In the gardens of Orchard Crescent, the crocuses and daffodils are appearing.

The shop itself has had a bit of a spring makeover with a new kitchen for those all important cups of Fairtrade tea and coffee that keep the volunteers happy while pricing stock.

There has been a lot of new stock arriving from India recently. Our gift range is proving very popular so if something takes your fancy, don't leave it too long before you pop in - these papier mache cat boxes are going fast!

Tuesday, 8 March 2011

Nuts about Fairtrade

Volunteers joined members of the public in Prestonpans library today to hear a talk by Ken Mkangala, the Manager of the Ntchisi Macadamia Co-operative Union office in Malawi.

The Ntchisi Co-operative has been working with Edinburgh-based Equal Exchange, assisted by a Scottish Government grant, using the Fair Trade model as a way to enable farmers in Malawi to better understand markets and to empower smallholders to become more than just producers of a commodity. You can see the film here:


We will shortly be stocking Macadamia nuts in the Small World.

Saturday, 5 March 2011

World Book Night

On Saturday, 5 March 2011, two days after World Book Day, the Small World shop was proud to take part in the first ever World Book Night when one million books were given away by an army of passionate readers to members of the public across the UK and Ireland.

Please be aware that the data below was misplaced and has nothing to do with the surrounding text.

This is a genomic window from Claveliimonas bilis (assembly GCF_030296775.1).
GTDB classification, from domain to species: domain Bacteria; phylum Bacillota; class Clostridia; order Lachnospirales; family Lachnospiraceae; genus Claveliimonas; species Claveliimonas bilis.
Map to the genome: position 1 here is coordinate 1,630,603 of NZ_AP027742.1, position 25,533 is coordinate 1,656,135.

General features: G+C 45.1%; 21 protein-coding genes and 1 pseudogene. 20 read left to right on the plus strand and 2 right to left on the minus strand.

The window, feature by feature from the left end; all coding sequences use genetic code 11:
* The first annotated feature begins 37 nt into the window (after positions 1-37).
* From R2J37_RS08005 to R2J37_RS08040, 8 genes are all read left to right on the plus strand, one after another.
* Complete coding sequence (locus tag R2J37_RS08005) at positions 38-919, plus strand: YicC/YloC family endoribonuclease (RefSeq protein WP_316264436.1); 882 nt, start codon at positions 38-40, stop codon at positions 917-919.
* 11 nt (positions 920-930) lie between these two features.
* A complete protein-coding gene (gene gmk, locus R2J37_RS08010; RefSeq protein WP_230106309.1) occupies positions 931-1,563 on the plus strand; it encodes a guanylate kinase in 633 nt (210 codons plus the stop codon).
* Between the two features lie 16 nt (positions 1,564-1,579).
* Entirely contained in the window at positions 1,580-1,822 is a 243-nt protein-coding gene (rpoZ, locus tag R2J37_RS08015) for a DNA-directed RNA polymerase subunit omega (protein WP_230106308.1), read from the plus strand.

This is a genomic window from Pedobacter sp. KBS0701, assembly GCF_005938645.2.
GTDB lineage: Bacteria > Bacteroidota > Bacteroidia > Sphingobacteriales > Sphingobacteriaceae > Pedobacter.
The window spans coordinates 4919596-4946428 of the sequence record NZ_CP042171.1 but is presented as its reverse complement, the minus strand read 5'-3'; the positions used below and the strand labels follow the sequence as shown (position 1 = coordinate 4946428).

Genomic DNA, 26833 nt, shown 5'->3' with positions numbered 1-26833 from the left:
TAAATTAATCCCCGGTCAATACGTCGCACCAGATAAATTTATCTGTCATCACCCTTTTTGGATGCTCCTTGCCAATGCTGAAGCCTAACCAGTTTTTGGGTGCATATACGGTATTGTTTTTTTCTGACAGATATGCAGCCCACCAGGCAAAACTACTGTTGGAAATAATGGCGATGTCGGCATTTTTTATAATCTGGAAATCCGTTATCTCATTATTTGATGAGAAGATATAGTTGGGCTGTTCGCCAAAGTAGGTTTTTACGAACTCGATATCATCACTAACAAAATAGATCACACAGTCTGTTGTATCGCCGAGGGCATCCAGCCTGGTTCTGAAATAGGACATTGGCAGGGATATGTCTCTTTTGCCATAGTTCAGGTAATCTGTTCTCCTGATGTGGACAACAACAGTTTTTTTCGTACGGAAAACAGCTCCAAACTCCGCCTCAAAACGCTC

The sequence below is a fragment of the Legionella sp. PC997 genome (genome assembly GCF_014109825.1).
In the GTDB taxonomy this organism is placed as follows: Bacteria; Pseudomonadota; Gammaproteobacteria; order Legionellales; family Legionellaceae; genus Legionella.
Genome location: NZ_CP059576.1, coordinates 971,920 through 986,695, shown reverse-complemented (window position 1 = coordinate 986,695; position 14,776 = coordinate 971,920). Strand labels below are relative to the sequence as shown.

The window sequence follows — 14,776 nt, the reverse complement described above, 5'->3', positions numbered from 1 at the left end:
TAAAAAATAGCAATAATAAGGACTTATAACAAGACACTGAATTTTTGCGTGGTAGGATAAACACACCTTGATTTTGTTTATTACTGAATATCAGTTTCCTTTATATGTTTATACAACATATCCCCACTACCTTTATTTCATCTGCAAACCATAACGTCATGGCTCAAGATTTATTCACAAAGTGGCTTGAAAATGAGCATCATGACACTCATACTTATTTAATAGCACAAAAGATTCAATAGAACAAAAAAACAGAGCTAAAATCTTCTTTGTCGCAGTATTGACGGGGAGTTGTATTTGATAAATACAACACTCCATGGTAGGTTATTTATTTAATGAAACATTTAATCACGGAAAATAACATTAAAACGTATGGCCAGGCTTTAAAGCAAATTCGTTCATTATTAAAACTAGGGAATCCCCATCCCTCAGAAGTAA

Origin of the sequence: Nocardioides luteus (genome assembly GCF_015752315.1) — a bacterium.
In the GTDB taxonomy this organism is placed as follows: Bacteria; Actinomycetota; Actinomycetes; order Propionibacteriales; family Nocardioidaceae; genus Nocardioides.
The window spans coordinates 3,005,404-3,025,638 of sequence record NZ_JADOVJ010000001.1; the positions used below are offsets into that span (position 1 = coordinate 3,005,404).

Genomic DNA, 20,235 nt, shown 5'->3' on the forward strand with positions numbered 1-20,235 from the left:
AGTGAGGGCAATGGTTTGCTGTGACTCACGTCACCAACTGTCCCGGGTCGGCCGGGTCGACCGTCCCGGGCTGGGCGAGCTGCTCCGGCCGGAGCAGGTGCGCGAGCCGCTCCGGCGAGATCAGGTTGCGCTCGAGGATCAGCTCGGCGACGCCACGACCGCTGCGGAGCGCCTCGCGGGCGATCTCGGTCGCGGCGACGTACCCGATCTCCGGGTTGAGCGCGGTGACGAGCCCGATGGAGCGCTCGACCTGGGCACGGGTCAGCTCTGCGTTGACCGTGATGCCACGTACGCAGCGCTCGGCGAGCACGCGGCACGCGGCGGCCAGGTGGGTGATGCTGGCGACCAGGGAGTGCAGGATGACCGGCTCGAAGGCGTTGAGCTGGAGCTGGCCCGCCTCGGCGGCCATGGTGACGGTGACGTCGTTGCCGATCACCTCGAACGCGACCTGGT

The book give-away will comprise 40,000 copies of each of the 25 carefully selected titles, were given away by 20,000 ‘givers’, who each distributed 48 copies of their chosen title on World Book Night. The remaining books were distributed by World Book Night itself in places that might otherwise be difficult to reach, such as prisons and hospitals.
At our base in 9A Orchard Crescent, we gave away copies of David Mitchell's masterpiece "Cloud Atlas", had a glass or two of Fairtrade wine and listened to author Annemarie Allan read from her latest work in progress.
Thank you to everyone who joined us on World Book Night!

Friday, 4 March 2011

Meet the Producer Tour - Prestonpans Library

Ken Mkangala, the Manager of the Ntchisi Macadamia Co-operative Union office in Malawi, will be talking about using the Fair Trade model:

What: Producer Talk & Launch of Honesty Box Scheme
Where: Prestonpans Library, Ayres Wynd, Prestonpans
When: 4p.m. Tuesday 8th March 2011


The Ntchisi Co-operative has been working with Edinburgh-based Equal Exchange, assisted by a Scottish Government grant, using the Fair Trade model as a way to enable farmers in Malawi to better understand markets and to empower smallholders to become more than just producers of a commodity. 



Macadamias grow at altitude (500m – 1500m) and assist soil and water conservation. They require only low inputs, just a top dressing of organic matter is sufficient to support the trees. With the changing patterns of rainfall that Malawi is experiencing, macadamias drought resistance makes it an ideal crop for farmers who wish to diversify.